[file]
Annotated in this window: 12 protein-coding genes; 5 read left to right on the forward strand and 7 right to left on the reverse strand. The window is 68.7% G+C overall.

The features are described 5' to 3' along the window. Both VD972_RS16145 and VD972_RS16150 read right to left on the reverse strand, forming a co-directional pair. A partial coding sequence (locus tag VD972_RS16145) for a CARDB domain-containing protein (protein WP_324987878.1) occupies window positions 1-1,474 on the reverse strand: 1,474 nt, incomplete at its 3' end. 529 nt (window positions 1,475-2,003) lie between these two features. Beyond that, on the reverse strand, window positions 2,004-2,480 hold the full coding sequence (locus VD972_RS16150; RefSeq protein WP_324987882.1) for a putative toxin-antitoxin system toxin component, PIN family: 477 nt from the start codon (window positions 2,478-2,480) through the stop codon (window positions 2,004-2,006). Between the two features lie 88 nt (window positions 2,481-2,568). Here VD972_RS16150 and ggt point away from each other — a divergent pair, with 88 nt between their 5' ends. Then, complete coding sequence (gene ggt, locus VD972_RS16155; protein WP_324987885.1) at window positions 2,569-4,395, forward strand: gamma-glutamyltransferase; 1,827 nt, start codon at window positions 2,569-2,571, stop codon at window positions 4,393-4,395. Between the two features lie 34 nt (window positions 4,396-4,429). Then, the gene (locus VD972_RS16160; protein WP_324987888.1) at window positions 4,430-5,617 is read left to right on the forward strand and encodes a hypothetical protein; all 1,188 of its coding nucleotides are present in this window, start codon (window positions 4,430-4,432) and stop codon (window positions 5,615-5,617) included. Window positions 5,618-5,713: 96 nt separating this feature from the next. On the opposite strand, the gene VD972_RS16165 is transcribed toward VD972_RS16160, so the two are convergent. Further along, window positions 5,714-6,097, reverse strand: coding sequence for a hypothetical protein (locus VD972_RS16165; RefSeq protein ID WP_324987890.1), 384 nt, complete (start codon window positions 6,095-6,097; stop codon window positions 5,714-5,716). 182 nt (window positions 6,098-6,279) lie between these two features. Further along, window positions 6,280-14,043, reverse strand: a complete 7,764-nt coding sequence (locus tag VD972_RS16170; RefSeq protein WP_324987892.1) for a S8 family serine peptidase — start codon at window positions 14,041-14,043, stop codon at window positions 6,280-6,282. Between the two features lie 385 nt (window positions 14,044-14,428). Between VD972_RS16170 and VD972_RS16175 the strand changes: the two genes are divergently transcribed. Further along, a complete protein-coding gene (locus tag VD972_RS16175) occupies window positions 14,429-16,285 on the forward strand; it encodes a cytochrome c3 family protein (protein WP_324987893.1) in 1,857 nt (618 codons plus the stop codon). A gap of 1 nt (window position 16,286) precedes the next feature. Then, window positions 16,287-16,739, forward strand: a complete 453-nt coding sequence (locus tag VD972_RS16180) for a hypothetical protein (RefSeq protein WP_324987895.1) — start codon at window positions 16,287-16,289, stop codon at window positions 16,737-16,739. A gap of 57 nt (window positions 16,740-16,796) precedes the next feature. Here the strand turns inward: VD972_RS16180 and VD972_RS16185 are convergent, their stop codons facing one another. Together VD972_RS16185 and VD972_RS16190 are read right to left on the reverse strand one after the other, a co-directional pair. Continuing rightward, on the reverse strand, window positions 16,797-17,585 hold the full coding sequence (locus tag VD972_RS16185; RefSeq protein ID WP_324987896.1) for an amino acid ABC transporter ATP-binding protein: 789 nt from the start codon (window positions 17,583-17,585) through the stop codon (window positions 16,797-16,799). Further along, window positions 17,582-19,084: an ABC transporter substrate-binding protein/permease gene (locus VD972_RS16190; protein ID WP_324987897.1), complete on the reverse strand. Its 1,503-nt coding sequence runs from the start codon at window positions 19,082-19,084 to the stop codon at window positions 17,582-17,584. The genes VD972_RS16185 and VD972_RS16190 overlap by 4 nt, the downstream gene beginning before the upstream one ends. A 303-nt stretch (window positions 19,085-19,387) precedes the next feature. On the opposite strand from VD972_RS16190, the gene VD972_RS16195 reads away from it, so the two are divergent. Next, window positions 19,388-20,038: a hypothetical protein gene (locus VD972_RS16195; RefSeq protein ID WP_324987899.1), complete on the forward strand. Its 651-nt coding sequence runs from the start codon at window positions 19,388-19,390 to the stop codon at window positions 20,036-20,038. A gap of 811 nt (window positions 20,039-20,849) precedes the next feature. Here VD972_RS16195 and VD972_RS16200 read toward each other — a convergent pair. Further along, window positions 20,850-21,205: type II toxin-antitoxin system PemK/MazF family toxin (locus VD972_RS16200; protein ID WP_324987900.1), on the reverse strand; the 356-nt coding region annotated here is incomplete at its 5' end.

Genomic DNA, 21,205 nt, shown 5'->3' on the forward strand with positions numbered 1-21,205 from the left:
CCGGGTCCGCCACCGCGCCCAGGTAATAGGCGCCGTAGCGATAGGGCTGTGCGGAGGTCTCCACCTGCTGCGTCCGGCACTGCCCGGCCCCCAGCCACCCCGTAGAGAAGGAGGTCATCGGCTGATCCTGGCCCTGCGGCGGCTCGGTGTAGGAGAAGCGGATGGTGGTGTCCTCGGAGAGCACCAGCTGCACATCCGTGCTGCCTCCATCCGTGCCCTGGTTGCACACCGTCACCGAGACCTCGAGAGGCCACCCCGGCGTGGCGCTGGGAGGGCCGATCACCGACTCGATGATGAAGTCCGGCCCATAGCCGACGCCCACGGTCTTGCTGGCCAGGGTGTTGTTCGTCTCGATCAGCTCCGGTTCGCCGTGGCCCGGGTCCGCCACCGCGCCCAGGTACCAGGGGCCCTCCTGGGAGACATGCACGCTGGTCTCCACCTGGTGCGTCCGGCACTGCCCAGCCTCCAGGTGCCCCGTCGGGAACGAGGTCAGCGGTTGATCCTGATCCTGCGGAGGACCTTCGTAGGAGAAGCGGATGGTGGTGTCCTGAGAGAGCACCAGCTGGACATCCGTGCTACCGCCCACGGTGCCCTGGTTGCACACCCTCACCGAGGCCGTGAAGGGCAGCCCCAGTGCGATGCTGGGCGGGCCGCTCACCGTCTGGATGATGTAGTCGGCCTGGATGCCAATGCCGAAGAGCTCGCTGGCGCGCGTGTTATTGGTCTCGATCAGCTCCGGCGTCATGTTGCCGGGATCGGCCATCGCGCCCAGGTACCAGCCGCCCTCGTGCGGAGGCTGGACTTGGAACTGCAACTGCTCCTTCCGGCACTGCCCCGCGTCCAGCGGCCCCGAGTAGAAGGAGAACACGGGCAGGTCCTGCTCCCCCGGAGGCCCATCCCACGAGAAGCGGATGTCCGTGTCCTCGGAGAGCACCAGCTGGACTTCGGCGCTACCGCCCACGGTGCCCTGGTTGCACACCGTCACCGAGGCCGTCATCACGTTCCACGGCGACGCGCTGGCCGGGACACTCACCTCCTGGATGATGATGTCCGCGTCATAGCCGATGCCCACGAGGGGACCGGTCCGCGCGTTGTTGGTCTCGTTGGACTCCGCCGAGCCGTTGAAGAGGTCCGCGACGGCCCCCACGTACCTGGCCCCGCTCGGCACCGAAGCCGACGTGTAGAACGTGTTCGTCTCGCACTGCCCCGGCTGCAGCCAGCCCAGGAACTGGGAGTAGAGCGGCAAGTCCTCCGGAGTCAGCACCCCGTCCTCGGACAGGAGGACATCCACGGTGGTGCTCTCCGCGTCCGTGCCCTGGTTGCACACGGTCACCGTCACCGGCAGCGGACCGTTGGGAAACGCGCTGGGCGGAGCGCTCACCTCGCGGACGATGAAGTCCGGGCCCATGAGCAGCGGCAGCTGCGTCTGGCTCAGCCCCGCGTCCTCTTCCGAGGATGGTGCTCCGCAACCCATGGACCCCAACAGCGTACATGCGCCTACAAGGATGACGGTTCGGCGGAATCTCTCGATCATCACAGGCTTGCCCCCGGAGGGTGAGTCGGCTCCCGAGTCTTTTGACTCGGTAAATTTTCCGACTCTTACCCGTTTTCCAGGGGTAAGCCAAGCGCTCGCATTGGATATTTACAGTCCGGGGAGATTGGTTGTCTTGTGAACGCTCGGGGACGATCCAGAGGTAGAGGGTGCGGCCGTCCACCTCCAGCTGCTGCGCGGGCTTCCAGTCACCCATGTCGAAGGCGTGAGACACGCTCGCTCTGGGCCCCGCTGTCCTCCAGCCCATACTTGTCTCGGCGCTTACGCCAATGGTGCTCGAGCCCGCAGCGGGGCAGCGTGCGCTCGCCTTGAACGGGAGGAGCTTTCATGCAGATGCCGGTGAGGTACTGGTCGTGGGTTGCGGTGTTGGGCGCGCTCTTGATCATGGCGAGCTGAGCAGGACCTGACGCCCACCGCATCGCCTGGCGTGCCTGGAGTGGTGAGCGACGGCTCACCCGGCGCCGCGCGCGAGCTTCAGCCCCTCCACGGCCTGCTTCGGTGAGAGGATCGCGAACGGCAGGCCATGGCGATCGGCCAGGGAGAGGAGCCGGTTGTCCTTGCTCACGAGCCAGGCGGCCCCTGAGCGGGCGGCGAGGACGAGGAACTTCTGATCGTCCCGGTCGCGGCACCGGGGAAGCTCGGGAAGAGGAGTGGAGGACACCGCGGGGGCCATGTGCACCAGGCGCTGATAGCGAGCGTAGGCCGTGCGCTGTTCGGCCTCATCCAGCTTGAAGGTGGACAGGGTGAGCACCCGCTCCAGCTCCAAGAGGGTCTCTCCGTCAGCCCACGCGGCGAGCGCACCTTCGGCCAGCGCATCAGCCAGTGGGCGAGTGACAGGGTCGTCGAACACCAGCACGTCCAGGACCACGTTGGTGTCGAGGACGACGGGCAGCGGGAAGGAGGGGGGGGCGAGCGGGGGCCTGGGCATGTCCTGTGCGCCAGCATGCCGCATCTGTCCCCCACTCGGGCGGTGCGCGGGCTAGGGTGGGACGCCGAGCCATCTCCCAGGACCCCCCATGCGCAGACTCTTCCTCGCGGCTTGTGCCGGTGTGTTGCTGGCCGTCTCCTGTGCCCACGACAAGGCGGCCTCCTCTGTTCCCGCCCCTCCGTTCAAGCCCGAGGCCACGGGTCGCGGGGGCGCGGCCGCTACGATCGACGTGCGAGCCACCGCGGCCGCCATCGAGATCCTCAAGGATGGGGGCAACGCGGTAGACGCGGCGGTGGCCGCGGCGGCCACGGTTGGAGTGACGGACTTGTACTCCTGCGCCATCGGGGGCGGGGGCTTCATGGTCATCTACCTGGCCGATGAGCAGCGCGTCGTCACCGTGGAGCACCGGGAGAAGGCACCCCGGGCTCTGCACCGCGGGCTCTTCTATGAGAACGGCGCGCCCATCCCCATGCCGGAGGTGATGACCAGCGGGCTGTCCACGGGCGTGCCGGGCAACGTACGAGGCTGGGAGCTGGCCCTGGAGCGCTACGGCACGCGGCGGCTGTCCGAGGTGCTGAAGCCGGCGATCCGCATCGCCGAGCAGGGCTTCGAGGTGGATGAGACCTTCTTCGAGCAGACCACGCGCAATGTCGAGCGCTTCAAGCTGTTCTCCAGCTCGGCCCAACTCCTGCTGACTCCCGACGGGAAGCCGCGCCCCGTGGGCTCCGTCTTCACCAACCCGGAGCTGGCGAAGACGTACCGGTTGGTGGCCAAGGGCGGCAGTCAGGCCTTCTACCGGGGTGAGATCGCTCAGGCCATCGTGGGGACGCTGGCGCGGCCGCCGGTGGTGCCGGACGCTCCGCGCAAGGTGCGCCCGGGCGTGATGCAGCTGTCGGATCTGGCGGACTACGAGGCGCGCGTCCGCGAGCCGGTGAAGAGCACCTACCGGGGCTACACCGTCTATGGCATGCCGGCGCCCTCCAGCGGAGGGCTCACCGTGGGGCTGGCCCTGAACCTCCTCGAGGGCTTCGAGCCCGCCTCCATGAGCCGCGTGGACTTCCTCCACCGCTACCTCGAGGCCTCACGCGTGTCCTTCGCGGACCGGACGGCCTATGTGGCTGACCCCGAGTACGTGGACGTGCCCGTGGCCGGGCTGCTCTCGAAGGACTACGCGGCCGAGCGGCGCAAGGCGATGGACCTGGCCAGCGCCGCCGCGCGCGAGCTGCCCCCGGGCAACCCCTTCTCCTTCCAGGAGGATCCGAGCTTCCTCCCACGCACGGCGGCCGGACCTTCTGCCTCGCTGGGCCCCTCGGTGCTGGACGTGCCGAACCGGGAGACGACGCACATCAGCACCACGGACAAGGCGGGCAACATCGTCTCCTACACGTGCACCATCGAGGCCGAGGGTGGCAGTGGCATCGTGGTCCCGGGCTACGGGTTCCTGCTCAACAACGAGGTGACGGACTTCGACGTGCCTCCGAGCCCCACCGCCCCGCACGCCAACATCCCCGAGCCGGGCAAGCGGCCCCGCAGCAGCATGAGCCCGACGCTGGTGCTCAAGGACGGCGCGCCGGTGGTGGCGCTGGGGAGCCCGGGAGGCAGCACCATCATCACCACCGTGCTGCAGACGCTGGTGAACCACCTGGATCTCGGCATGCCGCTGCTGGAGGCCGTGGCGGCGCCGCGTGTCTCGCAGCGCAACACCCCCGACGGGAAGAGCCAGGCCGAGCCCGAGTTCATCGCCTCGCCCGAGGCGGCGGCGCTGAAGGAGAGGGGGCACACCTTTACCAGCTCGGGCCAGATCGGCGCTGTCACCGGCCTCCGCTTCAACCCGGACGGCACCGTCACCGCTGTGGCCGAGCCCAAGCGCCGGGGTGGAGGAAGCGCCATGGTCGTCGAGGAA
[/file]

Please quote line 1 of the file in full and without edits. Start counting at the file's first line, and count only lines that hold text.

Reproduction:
Annotated in this window: 12 protein-coding genes; 5 read left to right on the forward strand and 7 right to left on the reverse strand. The window is 68.7% G+C overall.